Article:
AIDS is the third and most severe stage of HIV, which damages your immune system. All types of immune system problems can increase your risk of infections or serious illnesses. But AIDS is not an autoimmune disease.

Read on to learn how HIV and AIDS affect the immune system and how they differ from autoimmune diseases.


HIV is a type of virus that attacks the immune system. There first two stages of HIV are:

  • acute HIV, during which you may experience symptoms
  • chronic HIV, where you may be asymptomatic, but the virus is still active

The third and final stage of HIV is AIDS, a syndrome that leads to an extremely weak immune system. With AIDS, the immune system may have more trouble fighting illnesses and infections.

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An autoimmune disease is a condition in which your immune system targets and attacks healthy body tissues, organs, and cells.

A healthy immune system protects you against external threats that can lead to illness. Examples of such invaders include bacteria, viruses, toxic substances, and many other foreign agents.

Autoimmunity is different. If you have an autoimmune disease, your immune system may incorrectly target healthy cells. The problem occurs in the absence of any infection or external threat. Autoimmune disorders can affect almost any part of your body.

While there’s no single known cause of autoimmune diseases, researchers think that both genetic and environmental factors could contribute. Autoimmune diseases may also run in families, although you may not develop the same one as a blood relative.

While you can inherit and pass on genes that may lead to certain autoimmune diseases, autoimmune diseases are not contagious. You can’t directly transmit an autoimmune disease to someone else.

There are more than 80 known autoimmune diseases, including:

Why is AIDS not an autoimmune disease?

The “A” in AIDS stands for “acquired,” not “autoimmune.” Changes to immunity in AIDS are the result of an acquired infection (HIV). AIDS does not meet the criteria for an autoimmune disease.

The emergence of an autoimmune disease causes your immune system to attack healthy cells. HIV affects your immune system in a different way. It destroys CD4 cells, a type of white blood cell.

Unlike autoimmune diseases, AIDS stems from a virus transmitted between people.

An immunodeficiency disorder (also called an immune deficiency disease) is an umbrella term to describe any condition that compromises a healthy immune system. Doctors classify these as either primary (acquired) or secondary (environmental).

Primary immune deficiency diseases (PIDDs) develop due to gene mutations you inherit. These mutations affect your immune system in a variety of ways. Some PIDDs subtly affect your immune system, but others can have very serious effects.

There are more than 200 PIDDs, including:

  • autoimmune lymphoproliferative syndrome (ALPS)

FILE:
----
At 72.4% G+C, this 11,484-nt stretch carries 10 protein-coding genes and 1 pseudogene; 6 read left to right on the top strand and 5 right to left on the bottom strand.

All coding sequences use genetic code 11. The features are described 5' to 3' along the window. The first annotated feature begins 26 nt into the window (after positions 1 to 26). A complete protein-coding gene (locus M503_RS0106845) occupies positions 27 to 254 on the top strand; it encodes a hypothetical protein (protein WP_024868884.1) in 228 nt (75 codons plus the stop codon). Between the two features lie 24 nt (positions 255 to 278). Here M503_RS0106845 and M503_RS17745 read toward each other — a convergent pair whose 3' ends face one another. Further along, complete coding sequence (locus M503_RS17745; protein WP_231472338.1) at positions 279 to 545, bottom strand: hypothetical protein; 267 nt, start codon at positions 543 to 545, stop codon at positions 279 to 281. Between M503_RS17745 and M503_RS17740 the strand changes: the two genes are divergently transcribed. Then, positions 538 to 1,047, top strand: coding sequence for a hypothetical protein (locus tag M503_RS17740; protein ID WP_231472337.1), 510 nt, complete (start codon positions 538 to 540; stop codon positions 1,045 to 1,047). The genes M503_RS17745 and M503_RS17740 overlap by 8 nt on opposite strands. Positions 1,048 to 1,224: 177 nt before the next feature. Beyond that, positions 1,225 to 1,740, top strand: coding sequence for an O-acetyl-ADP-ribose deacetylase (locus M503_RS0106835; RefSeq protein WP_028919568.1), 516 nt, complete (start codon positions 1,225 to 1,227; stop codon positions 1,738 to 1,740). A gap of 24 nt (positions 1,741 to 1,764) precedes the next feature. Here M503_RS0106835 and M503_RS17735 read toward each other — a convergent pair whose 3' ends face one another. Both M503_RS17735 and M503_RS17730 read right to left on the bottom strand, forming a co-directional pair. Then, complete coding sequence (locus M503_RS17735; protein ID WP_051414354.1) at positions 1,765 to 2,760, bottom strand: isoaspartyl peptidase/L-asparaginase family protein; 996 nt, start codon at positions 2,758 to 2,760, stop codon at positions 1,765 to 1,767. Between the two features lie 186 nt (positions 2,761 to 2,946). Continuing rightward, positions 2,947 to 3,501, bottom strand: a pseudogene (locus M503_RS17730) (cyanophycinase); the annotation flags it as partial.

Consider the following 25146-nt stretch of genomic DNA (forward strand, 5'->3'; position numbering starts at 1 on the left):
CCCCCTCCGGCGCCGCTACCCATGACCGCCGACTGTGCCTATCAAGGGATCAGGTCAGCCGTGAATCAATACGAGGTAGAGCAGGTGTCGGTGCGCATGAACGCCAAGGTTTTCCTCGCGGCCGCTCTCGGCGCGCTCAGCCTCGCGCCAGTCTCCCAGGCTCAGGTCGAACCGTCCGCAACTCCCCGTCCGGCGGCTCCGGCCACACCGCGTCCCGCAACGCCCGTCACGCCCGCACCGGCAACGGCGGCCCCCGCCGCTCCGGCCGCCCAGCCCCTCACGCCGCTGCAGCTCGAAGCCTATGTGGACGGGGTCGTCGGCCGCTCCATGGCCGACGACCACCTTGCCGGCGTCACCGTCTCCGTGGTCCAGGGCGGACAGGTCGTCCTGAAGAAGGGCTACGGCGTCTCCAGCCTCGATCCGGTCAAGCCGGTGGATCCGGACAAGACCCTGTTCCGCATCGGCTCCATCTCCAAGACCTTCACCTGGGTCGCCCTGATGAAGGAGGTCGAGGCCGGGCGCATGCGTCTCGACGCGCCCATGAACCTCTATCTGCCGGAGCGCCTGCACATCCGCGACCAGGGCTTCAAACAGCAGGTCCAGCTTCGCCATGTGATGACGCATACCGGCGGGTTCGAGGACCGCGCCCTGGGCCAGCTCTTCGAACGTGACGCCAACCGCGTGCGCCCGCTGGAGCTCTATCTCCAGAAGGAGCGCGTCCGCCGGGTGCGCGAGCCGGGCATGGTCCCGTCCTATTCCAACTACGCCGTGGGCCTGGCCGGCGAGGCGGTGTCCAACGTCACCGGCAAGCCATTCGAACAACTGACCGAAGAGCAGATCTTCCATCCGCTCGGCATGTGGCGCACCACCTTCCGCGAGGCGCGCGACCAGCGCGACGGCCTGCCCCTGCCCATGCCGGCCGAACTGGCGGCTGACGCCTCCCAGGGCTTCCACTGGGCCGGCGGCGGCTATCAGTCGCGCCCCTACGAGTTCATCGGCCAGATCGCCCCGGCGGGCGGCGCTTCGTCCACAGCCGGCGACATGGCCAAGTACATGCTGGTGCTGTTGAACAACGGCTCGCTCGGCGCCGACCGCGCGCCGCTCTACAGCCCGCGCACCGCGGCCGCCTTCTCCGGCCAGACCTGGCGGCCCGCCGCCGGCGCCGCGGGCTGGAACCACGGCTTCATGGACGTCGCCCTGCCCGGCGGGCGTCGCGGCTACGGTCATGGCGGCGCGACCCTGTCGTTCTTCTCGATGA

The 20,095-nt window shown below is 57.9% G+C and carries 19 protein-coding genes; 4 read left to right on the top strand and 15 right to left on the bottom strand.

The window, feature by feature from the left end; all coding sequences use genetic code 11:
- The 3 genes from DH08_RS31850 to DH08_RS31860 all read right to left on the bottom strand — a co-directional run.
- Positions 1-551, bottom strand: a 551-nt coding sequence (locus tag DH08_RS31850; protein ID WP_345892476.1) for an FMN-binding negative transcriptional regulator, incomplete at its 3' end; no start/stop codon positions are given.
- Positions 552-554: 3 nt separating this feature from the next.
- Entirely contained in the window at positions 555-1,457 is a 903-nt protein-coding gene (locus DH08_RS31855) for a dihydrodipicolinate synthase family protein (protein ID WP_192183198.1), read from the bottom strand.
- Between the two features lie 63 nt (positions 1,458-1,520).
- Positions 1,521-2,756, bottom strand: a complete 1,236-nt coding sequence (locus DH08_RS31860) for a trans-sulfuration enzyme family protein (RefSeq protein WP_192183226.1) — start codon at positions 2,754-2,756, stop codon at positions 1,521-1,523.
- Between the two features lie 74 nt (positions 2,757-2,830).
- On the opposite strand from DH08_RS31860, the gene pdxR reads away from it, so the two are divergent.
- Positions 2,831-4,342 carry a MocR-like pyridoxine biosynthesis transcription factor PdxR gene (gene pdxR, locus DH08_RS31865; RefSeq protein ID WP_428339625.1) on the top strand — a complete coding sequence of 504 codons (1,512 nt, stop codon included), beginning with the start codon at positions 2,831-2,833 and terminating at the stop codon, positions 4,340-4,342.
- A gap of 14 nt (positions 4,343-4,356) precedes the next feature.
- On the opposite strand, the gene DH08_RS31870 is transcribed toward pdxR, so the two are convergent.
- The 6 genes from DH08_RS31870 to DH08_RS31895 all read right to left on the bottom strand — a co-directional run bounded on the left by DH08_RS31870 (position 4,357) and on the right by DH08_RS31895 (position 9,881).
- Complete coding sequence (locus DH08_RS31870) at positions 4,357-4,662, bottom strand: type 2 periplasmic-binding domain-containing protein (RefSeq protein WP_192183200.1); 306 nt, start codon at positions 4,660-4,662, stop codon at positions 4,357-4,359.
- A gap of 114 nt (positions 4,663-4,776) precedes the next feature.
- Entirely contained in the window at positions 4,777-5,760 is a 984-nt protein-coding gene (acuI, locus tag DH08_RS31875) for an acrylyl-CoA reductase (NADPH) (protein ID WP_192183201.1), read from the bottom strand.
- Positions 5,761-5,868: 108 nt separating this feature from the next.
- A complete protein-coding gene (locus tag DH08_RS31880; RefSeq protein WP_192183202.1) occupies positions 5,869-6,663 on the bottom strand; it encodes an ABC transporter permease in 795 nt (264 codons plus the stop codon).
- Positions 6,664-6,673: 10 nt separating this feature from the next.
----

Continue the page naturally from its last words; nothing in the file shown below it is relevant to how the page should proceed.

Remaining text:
• chronic granulomatous disease (CGD)
  • common variable immunodeficiency (CVID)
  • leukocyte adhesion deficiency (LAD)
  • LABA deficiency

Unlike PIDDs, which are inherited, secondary immunodeficiency disorders develop due to exposure to environmental factors. These include viruses and toxins.

HIV and AIDS are secondary immunodeficiency disorders because they develop from a virus, not a gene mutation. Other examples of secondary immune deficiencies may include a weakened immune system from chemotherapy drugs and malnutrition.

HIV is a virus that attacks and weakens your immune system by destroying white blood cells called CD4 cells. These cells normally help fight infections.

While many effective treatments can help stop the progression of HIV, it can still sometimes lead to AIDS.

Thankfully, with new, effective, and very tolerable antiretroviral therapy regimens, this is becoming much less common. AIDS is more likely to develop with undiagnosed or untreated HIV, where the amount of virus in your blood may increase over 10 years or more.

With AIDS, your immune system is very damaged. This makes it harder for your body to defend itself against bacteria, viruses, and other germs. This may increase your risk of more frequent and more severe illnesses over time.

It’s possible to develop an autoimmune disease alongside HIV or AIDS. But scientists don’t think that either the virus or syndrome can cause autoimmune conditions.

One review that studied a cohort of 5,186 people with HIV found a prevalence of autoimmune disease in less than 1% of cases.

The study found certain conditions, like thrombocytopenia, to be more frequent when compared to the general population. But the overall results suggest no link between the development of autoimmune disease and HIV or AIDS.

Still, it’s important to seek advice from your healthcare team if you experience possible symptoms of an autoimmune disease. The most common include:

  • unusual fatigue
  • changes in your skin, like blisters and rashes
  • unintentional weight changes
  • joint pain and stiffness
  • muscle aches

AIDS is a syndrome that significantly weakens your immune system. It’s an immunodeficiency disease, which is not the same as an autoimmune disease.

External factors cause secondary immune deficiency diseases. But autoimmune conditions stem from a combination of genetics and environment. Autoimmune diseases also involve attacks on otherwise healthy cells, organs, and tissues.

It’s important to stay in touch with your healthcare team and to report any new symptoms or changes in your overall well-being. While it’s possible to develop an autoimmune disease alongside AIDS, the latter is not a direct cause of the former.